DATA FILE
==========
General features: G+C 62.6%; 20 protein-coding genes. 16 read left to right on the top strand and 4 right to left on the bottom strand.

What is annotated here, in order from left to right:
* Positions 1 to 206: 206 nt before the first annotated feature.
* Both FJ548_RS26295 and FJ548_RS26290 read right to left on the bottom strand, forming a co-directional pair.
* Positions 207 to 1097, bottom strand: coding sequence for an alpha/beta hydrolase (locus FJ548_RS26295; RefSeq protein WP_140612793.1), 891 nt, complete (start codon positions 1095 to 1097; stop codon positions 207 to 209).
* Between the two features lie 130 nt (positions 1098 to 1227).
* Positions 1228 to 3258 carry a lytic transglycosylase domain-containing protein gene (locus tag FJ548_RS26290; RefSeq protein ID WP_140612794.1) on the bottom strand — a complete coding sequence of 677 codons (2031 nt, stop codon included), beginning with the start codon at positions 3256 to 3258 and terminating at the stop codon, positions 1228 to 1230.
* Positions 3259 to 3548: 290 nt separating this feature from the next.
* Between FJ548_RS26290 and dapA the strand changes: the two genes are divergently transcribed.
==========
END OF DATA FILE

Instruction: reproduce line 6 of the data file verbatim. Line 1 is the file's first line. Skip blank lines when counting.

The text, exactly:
* Between the two features lie 130 nt (positions 1098 to 1227).